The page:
You sit at the kitchen table of your little house, rifling through your mail. It’s the usual monthly bills: credit card, phone, electricity, mortgage, you name it. They are all there, waiting for you to pay them. At the bottom of the stack, though, you find something else. It is a creme coloured envelope without a stamp. You realize someone must have hand delivered it. You open it.
It is an invitation to dinner, at the local pastor’s home, no less. You have to chuckle at that. Of course they would invite you. It’s a small town, you moved in three weeks ago, and you haven’t been to church yet. Little do they know that you don’t plan on it.
You throw the letter into the recycling bin, then take out your phone and open your banking app. The job that required your move is paying well. You smile at the numbers while paying your bills.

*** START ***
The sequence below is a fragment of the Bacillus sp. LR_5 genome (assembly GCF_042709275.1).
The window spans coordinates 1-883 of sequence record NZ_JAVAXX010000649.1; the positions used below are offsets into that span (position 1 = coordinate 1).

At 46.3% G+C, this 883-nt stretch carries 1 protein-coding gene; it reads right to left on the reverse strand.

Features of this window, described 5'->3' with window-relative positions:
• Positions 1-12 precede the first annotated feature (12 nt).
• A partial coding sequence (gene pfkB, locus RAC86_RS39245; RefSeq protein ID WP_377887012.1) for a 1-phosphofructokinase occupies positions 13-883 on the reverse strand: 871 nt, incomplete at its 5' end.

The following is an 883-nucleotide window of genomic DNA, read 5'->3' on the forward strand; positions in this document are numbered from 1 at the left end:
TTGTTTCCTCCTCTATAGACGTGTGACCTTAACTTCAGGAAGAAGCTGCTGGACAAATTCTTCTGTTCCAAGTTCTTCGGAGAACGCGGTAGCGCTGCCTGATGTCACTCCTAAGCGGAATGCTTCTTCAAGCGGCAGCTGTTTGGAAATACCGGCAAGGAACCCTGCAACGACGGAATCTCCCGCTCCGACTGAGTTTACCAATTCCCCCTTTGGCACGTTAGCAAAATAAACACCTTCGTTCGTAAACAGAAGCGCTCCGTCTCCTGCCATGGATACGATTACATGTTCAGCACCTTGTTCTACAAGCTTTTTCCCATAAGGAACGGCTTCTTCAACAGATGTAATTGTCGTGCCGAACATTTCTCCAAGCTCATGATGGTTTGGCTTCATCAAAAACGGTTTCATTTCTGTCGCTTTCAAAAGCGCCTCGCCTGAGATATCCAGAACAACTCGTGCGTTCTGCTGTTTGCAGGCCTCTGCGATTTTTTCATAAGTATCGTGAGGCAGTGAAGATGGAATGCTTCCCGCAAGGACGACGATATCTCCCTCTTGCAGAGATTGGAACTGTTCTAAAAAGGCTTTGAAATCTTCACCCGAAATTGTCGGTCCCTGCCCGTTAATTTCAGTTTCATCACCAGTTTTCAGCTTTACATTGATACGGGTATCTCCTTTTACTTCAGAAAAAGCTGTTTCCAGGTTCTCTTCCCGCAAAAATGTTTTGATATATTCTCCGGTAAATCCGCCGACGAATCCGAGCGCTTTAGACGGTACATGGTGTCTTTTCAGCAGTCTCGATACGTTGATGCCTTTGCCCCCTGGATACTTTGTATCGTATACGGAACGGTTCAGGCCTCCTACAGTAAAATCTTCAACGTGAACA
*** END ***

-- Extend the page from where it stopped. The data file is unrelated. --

Your Saturday is very relaxed. You do a few errands, cook a nice supper, then curl up on the couch and watch a movie. A part of your mind drifts to the letter, and you compare this comfy evening at home with an evening spent with over-friendly strangers. Your choice was definitely right. You snuggle in deeper and awake later with a kink in your neck. The movie is long done, and the stars are twinkling outside. You relish the weekend and go out to look at them.
The universe is so vast. You know this is a fact, but it seems so much more real under the swirling planets and floating galaxies. You love the stars, but some summer nights get chilly, and unfortunately this is one of them, so you go back inside and slip into bed.